At every level he has played at so far, Anderson has put up decent scoring numbers which should bode well for him becoming a reliable middle-six forward at his peak. He split the previous campaign with New Jersey and Binghamton where he produced 34 points in 44 AHL games and six points in 18 NHL games. He didn’t get as long a look in the big leagues as he did in 2018-19 where he suited up for 34 games, but Anderson’s efficiency was much better. In those 34 games, he only registered seven points total which equals roughly 0.21 PPG. Compare that to the 2019-20 season where his PPG total improved to 0.33.
Should Anderson find himself in the Leafs roster this season or next, you’ll likely see him given more defensive responsibilities. In his first 54 NHL games, nearly 60% of his shifts at even strength began in the defensive end. This results in most of his underlying metrics hovering below 50% in the same scenario last season, with the exception being xGF% and HDCF% which sat at 55.87 and 55.93 respectively.
You may recall that Anderson was one of the bright spots on the US U18 team that won a bronze medal at the tournament. He recorded nine points in only seven games, which you can see some of the highlights from below:
He later went on to represent his country at the 2017 and 2018 WJC, the latter saw him be named team captain. His combined nine points in 14 career WJC games helped the US win a gold and bronze medal in the respective tournaments. The fact he was named captain at such a young age says a lot about his growth as a leader in the locker room and should bode well for the Leafs long-term.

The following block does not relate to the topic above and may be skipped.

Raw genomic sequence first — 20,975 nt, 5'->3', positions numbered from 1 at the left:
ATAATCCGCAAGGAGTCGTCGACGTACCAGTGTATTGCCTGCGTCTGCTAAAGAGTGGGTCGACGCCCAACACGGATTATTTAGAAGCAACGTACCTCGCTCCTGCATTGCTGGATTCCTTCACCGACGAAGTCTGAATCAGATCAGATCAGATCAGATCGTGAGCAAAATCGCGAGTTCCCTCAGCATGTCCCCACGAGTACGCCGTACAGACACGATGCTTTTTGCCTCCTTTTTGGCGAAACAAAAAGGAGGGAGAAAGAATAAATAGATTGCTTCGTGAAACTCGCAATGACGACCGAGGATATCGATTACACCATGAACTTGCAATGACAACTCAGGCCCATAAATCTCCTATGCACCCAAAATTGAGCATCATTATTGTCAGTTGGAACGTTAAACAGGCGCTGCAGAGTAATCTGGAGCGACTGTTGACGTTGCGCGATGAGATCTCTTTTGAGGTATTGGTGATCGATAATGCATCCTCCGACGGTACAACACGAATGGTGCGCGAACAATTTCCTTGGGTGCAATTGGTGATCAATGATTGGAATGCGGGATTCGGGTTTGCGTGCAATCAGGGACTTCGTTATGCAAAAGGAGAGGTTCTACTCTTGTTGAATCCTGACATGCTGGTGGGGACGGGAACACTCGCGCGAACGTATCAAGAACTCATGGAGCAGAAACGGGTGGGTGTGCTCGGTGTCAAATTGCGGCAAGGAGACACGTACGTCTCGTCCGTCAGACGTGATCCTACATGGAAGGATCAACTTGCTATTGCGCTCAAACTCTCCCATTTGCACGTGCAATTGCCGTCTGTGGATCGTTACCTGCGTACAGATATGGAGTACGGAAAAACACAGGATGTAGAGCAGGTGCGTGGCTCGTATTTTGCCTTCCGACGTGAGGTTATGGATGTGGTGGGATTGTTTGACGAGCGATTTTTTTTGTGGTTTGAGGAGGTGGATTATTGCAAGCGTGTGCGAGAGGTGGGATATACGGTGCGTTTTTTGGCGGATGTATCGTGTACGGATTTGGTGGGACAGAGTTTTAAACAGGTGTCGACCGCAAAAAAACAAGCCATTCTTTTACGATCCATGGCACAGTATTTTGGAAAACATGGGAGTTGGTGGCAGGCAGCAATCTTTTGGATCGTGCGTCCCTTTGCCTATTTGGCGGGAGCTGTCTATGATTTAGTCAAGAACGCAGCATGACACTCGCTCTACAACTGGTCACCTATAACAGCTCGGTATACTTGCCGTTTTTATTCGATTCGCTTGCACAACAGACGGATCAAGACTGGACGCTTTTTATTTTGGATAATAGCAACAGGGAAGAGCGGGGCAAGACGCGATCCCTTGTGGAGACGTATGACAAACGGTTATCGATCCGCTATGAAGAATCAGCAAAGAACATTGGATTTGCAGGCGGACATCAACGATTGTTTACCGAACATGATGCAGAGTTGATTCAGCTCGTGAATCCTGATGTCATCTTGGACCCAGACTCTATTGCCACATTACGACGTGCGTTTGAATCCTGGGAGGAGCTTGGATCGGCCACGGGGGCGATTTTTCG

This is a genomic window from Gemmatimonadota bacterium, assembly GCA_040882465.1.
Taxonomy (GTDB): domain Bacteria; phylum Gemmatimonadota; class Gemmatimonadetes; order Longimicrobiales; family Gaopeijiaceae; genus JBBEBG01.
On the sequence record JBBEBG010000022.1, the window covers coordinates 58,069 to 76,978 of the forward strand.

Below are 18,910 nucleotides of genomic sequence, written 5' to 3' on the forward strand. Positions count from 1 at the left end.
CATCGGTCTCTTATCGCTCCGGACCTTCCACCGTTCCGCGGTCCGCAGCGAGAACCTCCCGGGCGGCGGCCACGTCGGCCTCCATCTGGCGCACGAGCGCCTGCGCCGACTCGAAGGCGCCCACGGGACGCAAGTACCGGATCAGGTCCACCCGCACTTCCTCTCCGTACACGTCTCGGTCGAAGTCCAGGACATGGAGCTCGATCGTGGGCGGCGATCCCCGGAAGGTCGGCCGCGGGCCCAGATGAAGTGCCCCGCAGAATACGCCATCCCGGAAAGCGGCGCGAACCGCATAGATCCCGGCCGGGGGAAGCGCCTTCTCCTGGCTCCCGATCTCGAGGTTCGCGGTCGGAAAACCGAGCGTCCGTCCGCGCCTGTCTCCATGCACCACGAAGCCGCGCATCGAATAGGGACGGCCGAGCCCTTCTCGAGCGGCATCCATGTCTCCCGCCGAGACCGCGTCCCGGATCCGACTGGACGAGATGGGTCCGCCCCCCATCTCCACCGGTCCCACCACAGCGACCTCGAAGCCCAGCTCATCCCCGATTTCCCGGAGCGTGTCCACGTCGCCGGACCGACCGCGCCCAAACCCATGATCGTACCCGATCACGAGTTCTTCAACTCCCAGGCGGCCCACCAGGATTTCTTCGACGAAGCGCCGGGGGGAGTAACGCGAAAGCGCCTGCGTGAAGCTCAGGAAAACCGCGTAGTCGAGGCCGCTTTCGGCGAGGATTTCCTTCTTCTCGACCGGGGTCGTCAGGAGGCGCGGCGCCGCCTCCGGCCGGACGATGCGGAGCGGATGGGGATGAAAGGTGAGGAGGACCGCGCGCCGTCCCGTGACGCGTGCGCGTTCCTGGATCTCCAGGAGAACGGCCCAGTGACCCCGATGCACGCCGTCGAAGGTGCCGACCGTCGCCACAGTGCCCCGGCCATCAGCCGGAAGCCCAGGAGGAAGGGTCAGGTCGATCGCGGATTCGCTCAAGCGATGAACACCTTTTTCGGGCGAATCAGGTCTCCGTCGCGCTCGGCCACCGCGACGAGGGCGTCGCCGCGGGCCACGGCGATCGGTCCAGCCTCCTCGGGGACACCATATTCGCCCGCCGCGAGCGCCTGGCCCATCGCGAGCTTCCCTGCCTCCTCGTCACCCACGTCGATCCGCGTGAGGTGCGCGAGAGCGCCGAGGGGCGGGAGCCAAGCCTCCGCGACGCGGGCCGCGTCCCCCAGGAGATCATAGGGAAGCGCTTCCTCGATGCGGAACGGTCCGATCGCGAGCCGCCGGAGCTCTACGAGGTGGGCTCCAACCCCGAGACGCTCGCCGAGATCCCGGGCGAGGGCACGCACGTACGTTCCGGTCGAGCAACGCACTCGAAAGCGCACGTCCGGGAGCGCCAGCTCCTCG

What’s next for Anderson?
As I mentioned earlier in the piece, Anderson is not a finished product. One thing he needs to work on is his creativity in the offensive end as he tends to make simple plays instead of trying to take full advantage of the open ice. This comes with more experience and gaining more responsibility which he will get if he were to start the season with the Marlies (assuming they can play of course). He will be given every opportunity to maximize his potential and get implemented into key offensive situations that will help grow his confidence.
It’s entirely possible that the Leafs instead think he would be best suited to spend the year with the Leafs while rotating in and out of the lineup. Anderson should have little trouble matching up against bottom-six competition and his defensive usage would definitely be a nice addition to the forward core.
But what’s the rush in bringing him up? He was signed to a three-year contract back in October and will remain an RFA by the time he will be up for an extension. I think it would be in the Leafs’ best interest to start Anderson with the Marlies and make him be at the top of the recall list should the injury bug hit the team hard again. This would only need to occur during the coming season as I believe he has a great chance to make the everyday roster for the 2021-22 campaign.
Regardless of where he ends up to begin the upcoming year, Anderson has a bright future ahead of him in Toronto. It’s only fitting that he is ranked at #7.
All stats unless otherwise noted are from Hockey-Reference.com, Natural Stat Trick, and Elite Prospects.
The charts used are from hockeyviz.com.
All salary information is from PuckPedia.com.